Limits...
Functional redundancy patterns reveal non-random assembly rules in a species-rich marine assemblage.

Guillemot N, Kulbicki M, Chabanet P, Vigliola L - PLoS ONE (2011)

Bottom Line: First, we found that the relationship between functional and species diversity displayed a non-asymptotic power-shaped curve, implying that rare functions and species mainly occur in highly diverse assemblages.Last, we found little effect of habitat on the shape of the functional-species diversity relationship and on the redundancy of functions, although habitat is known to largely determine assemblage characteristics such as species composition, biomass, and abundance.Our study shows that low functional redundancy is characteristic of this highly diverse fish assemblage, and, therefore, that even species-rich ecosystems such as coral reefs may be vulnerable to the removal of a few keystone species.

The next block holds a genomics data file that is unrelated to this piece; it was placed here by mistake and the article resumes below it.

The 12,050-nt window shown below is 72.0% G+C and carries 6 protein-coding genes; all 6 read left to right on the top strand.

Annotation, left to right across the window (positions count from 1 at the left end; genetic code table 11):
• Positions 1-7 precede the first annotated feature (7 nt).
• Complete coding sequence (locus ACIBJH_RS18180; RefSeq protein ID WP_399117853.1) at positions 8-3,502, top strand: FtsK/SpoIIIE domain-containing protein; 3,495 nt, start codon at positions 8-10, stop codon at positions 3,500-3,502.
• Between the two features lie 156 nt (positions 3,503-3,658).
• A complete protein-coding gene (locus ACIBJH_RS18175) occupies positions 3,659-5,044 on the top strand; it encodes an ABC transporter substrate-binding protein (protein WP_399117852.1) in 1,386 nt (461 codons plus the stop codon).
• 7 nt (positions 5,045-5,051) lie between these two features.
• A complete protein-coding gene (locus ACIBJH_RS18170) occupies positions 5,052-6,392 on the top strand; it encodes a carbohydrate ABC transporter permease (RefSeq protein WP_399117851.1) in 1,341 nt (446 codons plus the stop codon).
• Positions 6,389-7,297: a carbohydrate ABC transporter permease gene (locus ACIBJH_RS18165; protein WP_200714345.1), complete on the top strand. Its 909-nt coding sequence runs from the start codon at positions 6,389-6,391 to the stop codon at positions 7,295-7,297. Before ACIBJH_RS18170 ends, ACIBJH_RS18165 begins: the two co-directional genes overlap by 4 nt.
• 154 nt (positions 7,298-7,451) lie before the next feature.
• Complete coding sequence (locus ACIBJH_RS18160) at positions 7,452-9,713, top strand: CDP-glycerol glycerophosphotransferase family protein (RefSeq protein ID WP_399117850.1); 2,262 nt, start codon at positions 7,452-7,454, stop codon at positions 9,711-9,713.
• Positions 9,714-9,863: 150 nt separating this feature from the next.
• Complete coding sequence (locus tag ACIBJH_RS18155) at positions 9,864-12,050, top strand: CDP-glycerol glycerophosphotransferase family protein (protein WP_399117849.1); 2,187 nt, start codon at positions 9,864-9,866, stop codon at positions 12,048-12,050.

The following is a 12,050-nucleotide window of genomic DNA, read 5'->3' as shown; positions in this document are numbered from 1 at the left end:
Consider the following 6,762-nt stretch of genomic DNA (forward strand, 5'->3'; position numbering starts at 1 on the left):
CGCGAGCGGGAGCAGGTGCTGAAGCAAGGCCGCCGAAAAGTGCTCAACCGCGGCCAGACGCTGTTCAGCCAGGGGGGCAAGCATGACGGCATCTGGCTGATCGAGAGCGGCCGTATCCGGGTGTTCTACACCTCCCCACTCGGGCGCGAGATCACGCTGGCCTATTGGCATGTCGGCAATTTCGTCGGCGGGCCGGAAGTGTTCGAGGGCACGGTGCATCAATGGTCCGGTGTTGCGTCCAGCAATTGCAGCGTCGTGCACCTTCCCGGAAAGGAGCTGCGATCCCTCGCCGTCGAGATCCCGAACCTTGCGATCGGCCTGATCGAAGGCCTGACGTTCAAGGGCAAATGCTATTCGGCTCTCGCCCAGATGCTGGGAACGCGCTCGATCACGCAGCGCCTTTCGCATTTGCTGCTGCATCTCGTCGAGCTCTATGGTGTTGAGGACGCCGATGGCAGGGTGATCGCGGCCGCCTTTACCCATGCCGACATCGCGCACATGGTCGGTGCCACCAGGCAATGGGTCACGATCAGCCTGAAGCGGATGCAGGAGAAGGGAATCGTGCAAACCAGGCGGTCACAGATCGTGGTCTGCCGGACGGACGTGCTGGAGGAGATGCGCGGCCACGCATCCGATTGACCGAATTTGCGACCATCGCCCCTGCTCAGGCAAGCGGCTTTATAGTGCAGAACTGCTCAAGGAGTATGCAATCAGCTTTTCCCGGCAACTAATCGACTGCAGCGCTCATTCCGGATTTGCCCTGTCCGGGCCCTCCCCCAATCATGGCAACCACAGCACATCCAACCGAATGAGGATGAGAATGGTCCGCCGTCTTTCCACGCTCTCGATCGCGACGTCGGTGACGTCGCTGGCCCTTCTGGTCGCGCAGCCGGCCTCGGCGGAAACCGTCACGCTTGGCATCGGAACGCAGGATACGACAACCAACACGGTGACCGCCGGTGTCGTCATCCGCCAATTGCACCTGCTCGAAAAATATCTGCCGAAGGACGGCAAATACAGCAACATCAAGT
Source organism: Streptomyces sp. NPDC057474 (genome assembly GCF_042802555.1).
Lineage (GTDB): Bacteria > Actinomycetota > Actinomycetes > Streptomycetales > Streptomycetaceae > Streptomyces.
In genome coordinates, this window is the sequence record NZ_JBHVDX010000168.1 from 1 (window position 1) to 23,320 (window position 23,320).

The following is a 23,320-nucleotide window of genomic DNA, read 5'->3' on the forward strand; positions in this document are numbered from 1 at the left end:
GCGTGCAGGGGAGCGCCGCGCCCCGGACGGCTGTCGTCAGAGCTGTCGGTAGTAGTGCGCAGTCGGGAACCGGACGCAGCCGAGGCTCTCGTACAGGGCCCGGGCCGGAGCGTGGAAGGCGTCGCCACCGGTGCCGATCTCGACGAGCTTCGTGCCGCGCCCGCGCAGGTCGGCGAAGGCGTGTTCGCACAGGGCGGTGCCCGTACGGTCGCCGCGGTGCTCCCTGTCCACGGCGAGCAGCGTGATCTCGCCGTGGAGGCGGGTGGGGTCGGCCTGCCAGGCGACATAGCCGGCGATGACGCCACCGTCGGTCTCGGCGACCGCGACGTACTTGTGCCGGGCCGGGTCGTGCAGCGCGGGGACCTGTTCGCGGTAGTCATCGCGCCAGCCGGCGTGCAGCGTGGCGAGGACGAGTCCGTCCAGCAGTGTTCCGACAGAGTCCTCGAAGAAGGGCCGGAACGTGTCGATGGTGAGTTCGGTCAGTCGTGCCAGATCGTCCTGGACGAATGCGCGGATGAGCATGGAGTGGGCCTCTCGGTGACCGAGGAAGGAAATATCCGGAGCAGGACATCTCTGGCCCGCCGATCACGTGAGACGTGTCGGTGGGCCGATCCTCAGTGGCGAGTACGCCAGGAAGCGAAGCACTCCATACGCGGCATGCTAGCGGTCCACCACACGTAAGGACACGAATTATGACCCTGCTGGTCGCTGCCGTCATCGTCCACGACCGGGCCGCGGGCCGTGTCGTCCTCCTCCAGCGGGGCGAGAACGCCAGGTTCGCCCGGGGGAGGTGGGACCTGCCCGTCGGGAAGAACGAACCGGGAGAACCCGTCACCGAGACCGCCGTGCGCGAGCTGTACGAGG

View Article: PubMed Central - PubMed

Affiliation: UR-CoRéUs, Institut de Recherche pour le Développement, Noumea, New Caledonia. nicolas.guillemot@gmail.com

ABSTRACT